|Publication number||US8210435 B2|
|Application number||US 12/319,825|
|Publication date||Jul 3, 2012|
|Priority date||Jan 14, 2008|
|Also published as||US20090180667|
|Publication number||12319825, 319825, US 8210435 B2, US 8210435B2, US-B2-8210435, US8210435 B2, US8210435B2|
|Inventors||Larry G. Mahan, Sarah M. Brisbin, Kimberly M. Martine|
|Original Assignee||Sky-Trax, Inc.|
|Export Citation||BiBTeX, EndNote, RefMan|
|Patent Citations (25), Non-Patent Citations (2), Referenced by (2), Classifications (5), Legal Events (4)|
|External Links: USPTO, USPTO Assignment, Espacenet|
Benefit of U.S. Provisional Application 61/011,084, filed Jan. 14, 2008 is claimed.
PCT/US2005/043755, published as WO2006/065563, Method and Apparatus for Determining Position and Rotational Orientation of an Object.
Determining the position and rotational orientation of an object within a defined space is a practical problem that has brought many solutions. For example, Global Positioning Systems (GPS) is a widely recognized position determination technology, but it lacks rotational orientation determination capability for stationary objects. GPS operability suffers indoors from signal attenuation and reflections, so it is not a good choice for indoor applications. Ultrasonic methods that operate well indoors have been designed to replicate GPS capability, but they, too, lack rotational orientation determination. In prior art optical position location systems various markers are used.
U.S. Pat. No. 6,556,722 discloses a method, wherein circular barcodes are utilized to indicate reference positions within a television studio. In this optically based method, a television studio camera is equipped with a secondary camera which views position markers set onto the studio ceiling in known locations. The markers are constructed of concentric ring barcodes which are developed specifically for that purpose. Camera position is determined by capturing an image of at least three markers and performing geometric analysis in a digital computer to determine accurate location within the three-dimensional studio space. The invention discloses proprietary circular ring barcodes, which cannot be read by commercial machine vision systems, and requires a multiplicity of markers to be within view.
U.S. Pat. No. 5,832,139 discloses a method and apparatus for determining up to six degrees of freedom of a camera relative to a reference frame which comprises an optically modulated target with a camera and processing the camera's output video signal with a digital computer. The target may have a single pattern, multiple patterns, or patterns of varying size, and multiple targets may be used. The invention analyzes the parallax, or “warping” of square target patterns into non-square quadrilaterals within the field of view in order to determine six degrees of freedom of the camera. It does not present common barcode symbols as a choice for passively modulated targets, and does not use the inherent identity of barcode symbols for both automated means and non-automated position determination means.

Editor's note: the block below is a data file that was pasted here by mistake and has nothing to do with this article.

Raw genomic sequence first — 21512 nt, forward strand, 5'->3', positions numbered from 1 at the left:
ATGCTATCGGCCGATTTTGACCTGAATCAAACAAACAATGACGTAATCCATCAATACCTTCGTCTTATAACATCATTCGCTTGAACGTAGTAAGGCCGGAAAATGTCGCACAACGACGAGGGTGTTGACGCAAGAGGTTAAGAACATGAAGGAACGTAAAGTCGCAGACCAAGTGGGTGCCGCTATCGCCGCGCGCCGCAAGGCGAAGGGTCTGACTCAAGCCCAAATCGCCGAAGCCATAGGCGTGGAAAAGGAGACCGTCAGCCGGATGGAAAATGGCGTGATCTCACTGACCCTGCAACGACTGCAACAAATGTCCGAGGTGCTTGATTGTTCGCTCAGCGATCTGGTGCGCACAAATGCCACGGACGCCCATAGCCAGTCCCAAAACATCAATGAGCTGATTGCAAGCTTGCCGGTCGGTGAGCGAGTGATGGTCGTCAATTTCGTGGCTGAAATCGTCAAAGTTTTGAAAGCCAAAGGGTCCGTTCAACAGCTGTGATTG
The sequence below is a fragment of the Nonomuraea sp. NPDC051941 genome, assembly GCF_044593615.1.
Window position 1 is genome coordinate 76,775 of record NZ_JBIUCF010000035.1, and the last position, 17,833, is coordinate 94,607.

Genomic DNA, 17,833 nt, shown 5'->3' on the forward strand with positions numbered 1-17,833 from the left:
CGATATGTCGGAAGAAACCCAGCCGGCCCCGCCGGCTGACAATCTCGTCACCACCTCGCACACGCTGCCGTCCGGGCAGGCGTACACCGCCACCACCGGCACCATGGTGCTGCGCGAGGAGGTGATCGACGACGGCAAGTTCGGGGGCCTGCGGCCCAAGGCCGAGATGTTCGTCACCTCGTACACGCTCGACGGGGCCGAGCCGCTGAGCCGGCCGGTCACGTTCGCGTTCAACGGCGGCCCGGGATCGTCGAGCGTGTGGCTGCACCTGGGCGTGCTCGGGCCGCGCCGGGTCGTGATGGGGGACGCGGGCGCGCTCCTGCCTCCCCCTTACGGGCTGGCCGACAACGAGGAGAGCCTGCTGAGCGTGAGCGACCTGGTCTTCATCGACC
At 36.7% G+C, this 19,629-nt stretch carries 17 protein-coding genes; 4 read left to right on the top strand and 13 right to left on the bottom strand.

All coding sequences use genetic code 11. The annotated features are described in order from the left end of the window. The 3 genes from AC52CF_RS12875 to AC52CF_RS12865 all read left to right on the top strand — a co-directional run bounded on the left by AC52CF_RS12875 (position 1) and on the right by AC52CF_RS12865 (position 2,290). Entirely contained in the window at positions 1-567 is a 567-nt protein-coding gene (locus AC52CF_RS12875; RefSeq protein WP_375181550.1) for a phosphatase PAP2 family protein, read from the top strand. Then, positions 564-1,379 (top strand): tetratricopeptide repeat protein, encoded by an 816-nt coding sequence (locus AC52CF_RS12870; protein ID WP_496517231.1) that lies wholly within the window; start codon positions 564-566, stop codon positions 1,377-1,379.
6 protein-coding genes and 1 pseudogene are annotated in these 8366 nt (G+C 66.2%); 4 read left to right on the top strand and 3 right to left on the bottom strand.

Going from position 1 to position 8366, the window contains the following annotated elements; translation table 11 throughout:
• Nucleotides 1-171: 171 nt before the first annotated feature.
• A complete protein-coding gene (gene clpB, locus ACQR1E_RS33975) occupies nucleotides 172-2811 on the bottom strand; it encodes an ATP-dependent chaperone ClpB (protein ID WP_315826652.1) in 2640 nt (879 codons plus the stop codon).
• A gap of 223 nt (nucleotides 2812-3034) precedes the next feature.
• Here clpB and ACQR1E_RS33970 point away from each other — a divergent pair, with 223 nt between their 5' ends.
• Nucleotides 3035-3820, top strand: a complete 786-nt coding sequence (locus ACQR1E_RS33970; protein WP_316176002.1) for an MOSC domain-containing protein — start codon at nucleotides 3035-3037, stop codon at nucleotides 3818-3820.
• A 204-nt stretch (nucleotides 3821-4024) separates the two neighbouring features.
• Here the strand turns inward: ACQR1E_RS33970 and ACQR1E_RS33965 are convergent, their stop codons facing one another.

A number of machine vision-based systems exist, especially for vehicle and robot guidance, however, most analyze physical surroundings by viewing downward toward floor markings, or horizontally toward local scenery or reflective markers. For example, U.S. Pat. No. 6,728,582 provides a system and method for estimating the position of an object in three dimensions using two machine vision cameras interconnected with a machine vision search tool. A nominal position for each camera's acquired image of the object is determined and a set of uncertainty vectors along each of the degrees of freedom is generated. This method requires viewing multiple objects with multiple cameras in order to make the weighted estimation of the position of the object.
In view of the foregoing, there is a need for a simple, easy to install, optical position marker apparatus useful with image acquisition systems such as machine vision and navigation systems.
An apparatus for marking predetermined known overhead positional locations within a coordinate space, for viewing by an image acquisition system, is disclosed. The apparatus comprises a plurality of marker tags, the marker tags being grouped in one or more rows, each row having an axis, the marker tags in a row being supported by a row support. Each marker tag comprises an optically opaque, dark colored corrugated substrate, substantially rectangular in shape. An adhesive-backed label having a unique machine-readable barcode symbology printed thereon is positioned centrally on the substrate so that a dark colored border of the substrate surrounds the label. Each row support comprises a first support cord and a second support cord. The first support cord supports a first lateral edge of the marker tags in a row group in a fixed, spaced-apart positional arrangement. The second support cord supports the second lateral edge of the marker tags in the row in a slidable support arrangement. The first support cord is attached to an overhead support structure at each end with a tensioning device and the first support cord is drawn to a predetermined tension, thus establishing a substantially straight first lateral row edge. The tensioning devices on the first support cord permit precise positioning of the marker tag group along the row axis. The second support cord is also attached to the support structure at each end with a tensioning device and the second support cord is drawn to substantially the same tension of the first cord, so that the marker tags are supported in a substantially horizontal plane. The slidable support of the second edge allows the marker tags of a row group to align along the first lateral edge and eliminates any skewing of the marker tags due to unequal tensions in the support cords. A spreader bar is provided at each end of the support cords to establish a fixed spacing of the support cords corresponding to the spacing of the first and second lateral edges of the marker tags, thus preventing the application of lateral forces to the substrates.